Peru: Putting the Net in the Corner Store

(int’l edition)

By Jane Holligan in Lima

js.jpgFor Jose Soriano, the Net has been a lifesaver. In 1994, the founder and general manager of Red Cientifica Peruana (RCP), Peru’s first Internet service provider, learned that doctors in his country could not treat his son, Damian, for a brain tumor. So Soriano posted the boy’s brain scans on the Web for specialists in Argentina to examine. Within 48 hours, Damian was en route to Buenos Aires for an operation.

The experience convinced Soriano that the power of the Net needed to be harnessed for the benefit of the masses. ”We realized that in Peru, since there were not enough telephones and computers for everyone, we would have to share,” he says. So he and his colleagues began setting up what they call public Internet cabins–walk-in offices equipped with personal computers linked to the Net. Peruvians who pay a fee of $15 a month can log on for up to 15 hours, including phone charges.

Now, RCP ( manages a network of 30 Net cabins across the country. It has also provided the knowhow for other companies to set up 470 more. RCP’s sales are expected to rise by 45% this year, to $6.1 million, while earnings will reach about $1.5 million. The company is powering ahead on a two-year, $51 million program designed to increase the number of Peruvian Internet users from 389,000 to 2.5 million by 2001.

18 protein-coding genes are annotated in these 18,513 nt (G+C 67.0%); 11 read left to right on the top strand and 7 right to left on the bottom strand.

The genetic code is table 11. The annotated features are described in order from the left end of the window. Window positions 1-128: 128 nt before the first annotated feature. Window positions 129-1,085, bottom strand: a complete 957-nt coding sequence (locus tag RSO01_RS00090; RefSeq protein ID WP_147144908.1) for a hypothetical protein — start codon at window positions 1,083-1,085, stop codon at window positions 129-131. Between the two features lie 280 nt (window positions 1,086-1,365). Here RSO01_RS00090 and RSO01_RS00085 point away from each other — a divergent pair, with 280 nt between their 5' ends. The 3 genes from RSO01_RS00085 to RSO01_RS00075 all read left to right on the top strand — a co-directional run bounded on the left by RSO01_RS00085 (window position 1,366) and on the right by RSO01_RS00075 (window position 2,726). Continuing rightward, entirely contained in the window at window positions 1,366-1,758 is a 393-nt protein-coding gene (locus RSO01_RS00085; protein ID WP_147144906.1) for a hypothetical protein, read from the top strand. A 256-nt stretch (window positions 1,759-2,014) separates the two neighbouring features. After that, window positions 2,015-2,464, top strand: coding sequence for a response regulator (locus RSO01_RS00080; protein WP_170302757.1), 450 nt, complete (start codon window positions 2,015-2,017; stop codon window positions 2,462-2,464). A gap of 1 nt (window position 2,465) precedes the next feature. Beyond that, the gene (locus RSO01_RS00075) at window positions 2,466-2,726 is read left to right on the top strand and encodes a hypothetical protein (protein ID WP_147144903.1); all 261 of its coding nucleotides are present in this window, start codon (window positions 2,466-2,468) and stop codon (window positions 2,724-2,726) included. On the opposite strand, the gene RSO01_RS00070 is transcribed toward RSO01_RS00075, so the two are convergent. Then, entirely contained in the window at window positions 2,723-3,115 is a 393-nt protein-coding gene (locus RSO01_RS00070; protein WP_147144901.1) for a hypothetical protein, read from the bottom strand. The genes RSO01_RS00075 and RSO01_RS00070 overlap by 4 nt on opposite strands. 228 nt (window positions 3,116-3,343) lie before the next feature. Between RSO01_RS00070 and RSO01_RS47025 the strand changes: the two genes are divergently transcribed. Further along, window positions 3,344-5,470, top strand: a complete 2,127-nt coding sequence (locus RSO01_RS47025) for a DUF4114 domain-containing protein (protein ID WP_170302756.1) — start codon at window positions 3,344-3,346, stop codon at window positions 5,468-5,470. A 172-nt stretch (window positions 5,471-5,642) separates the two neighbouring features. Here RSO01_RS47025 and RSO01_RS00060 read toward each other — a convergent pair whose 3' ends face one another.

To do that, RCP plans to install 400 additional Internet cabins around Peru. It will also set up 5,000 new mono-cabins, the Internet equivalent of public telephone booths, in town squares and corner stores. Soriano says he is talking to a U.S. investor about financing and may consider taking the company public in a few years.

RCP’s rise won’t go unchallenged. Since Telefonica del Peru, a unit of Spain’s Telefonica, lost its monopoly on fixed-line telephony last year, it has been scrambling to add new services, including Net access. RCP says it controls 56% of the Net market. The rest is split between Telefonica and IBM.

RCP doesn’t have Telefonica’s deep pockets, but ”it has a great capacity to innovate,” says Jose Scaffi, a telecom expert at Apoyo, an economic think tank in Lima. Soriano has already proved that a good idea in Peru can go a long way.


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